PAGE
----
Everything about this just wrong. All three of these choices betray the themes of Mass Effect. The themes of Mass Effect have always been individuality, unity, altruism, sacrifice and freedom. Though all of these choices represent sacrifice, none of the other themes chose to join the party. Not that it matters what you choose, everyone dies in some way no matter what. Out of curiosity, has anyone ever seen a movie where the entire universe died? No? Huh. I wonder why that is…
It continues to get worse when you look at your three options and begin to evaluate how achieving these ends is even possible. What exactly is the purpose of destroy as an option? You think that the destroy option would be summed up by Shepard sitting down in front of the Star Child indignantly and saying, “Taste the wrath of army bitch!” Why is there a tube on the Citadel that destroys all Reapers after it gets blown up? What kind of sense does that make? Perhaps you are merely shooting a lock that opens the Citadel doors so that Hackett can take the Crucible and use it against the Reapers. That makes sense right? No it doesn’t make sense because the doors open, the Crucible fires and all mass relays are destroyed in every single ending regardless of your choice. On the topic of the Mass Relays, how the hell does killing the Reapers equate to destroying the Relays? Because they created the Relays? But if that’s true, why is it that all synthetic life is destroyed in the process? How is any of this possible? This makes no sense.
What about Control? This one actually makes the most sense, believe it or not. Being that the Citadel was built by the Reapers, as was the Collector Station, we can infer by way of inductive reasoning that the Citadel has the ability to melt down organics and transfer their essence or soul or whatever into a Reaper or Catalyst or whatever. The Collector Station could do this, so why not the Citadel? However, once the Reapers are under Shepard’s control and forced out of the system, we have one issue. Why do we need to use the Crucible? The job is done, the Reapers are defeated, and yet, the Crucible is still used, effectively destroying the Citadel (which means Shepard dies too, being that he is now the Catalyst) and the Reapers are still destroyed. Why bother adding Control as a choice at all? The Reapers are still killed by the Crucible, the Catalyst still blows up, and the galaxy is still fucked. Control literally has the exact same outcome as destroy, so why bother including it?
What about synthesis? Well the theory behind synthesis is that if Shepard is melted down and his essence is spread to all races in the galaxy, organic and synthetic alike, it will create a hybrid race that will never be at war with each other ever again. I already pointed out the fallacy in believing that just because you are one race, that means you will forever be at peace, but an even more damning question remains. How the fuck is this even possible? If the Reapers can turn people into other Reapers using the Citadel, it makes sense they could synthesize an individual using the same tech. After all, synthesis is basically the same as turning people into Husks. But could someone please explain to me how in the name of God distributing the essence of one guy can somehow turn organics into half machines? I can somewhat see how it may work to turn synthetics partially organic. You take the organic genetic code from Shepard and fuse it with a synthetic and viola, hybrid race! It’s stupid and the means of dispersing this essence to all synthetics makes less than zero sense, but I can see it as a possibility. But if I combine Shepard’s organic essence to other organics, what exactly is accomplished? How can you make a hybrid organics/synthetic being with only organic genes? You would think you are missing a key ingredient here. Of course, ME3’s ending was designed to be bittersweet, but they left out a key ingredient here as well. Bioware just can’t cook, I guess. This whole portion of the ending can in no way make sense at all, even with highly descriptive epilogues. Fail.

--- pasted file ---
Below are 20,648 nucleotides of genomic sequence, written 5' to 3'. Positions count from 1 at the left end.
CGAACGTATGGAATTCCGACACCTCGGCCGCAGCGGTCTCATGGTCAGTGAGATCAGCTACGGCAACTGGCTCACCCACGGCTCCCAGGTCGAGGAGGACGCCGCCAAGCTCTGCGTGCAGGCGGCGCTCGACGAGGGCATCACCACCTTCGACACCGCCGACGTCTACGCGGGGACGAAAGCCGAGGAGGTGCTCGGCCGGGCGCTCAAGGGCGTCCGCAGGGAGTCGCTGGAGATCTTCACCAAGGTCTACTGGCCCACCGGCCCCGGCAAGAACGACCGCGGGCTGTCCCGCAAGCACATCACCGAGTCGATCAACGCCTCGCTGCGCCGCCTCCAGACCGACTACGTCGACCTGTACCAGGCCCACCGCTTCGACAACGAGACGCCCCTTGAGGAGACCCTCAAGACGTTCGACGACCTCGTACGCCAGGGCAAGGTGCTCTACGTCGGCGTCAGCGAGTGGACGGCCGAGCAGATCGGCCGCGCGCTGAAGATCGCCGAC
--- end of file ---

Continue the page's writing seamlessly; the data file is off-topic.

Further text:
Closure? Too Mainstream
No matter how you slice it, Mass Effect 3 is incomplete. When you write a story there is a method that really should be followed, no matter what story you are trying to make. This is called story structure, which is a fundamental rule set of writing a complete story. It doesn’t matter if you are writing an action story or a comedy, the story structure is the same. It is up to the writer to adapt the story structure to fit the needs of the particular genre. Every story has an introduction, rising action, climax, etc. The problem with Mass Effect 3 is that it has no denouement. The denouement is the point in the story where all remaining questions are answered, all loose ends are tied up and everything comes to a full and complete close. A perfect example of a text book denouement is ironically from Bioware itself. Dragon Age Origins had a perfect denouement. During the Coronation, Alistair becomes king (or maybe he doesn’t) and every major character tells you where they are going and how the story has changed them. You as a player can decide what direction your character heads in. It wraps up every character and plot point relevant to the story. It is a near perfect denouement in video game form. Also notice that Dragon Age had both a denouement and epilogues. Why? An epilogue is not a denouement, that’s why. Mass Effect 3 has no denouement, and from the sounds of things, it won’t be adding one. It has no closure. It leaves everything wide open and makes the players feel like nothing has been accomplished. The story does not end. It simply stops. It is incomplete. No epilogue can fix this, because a text epilogue is not a part of the story. Not really.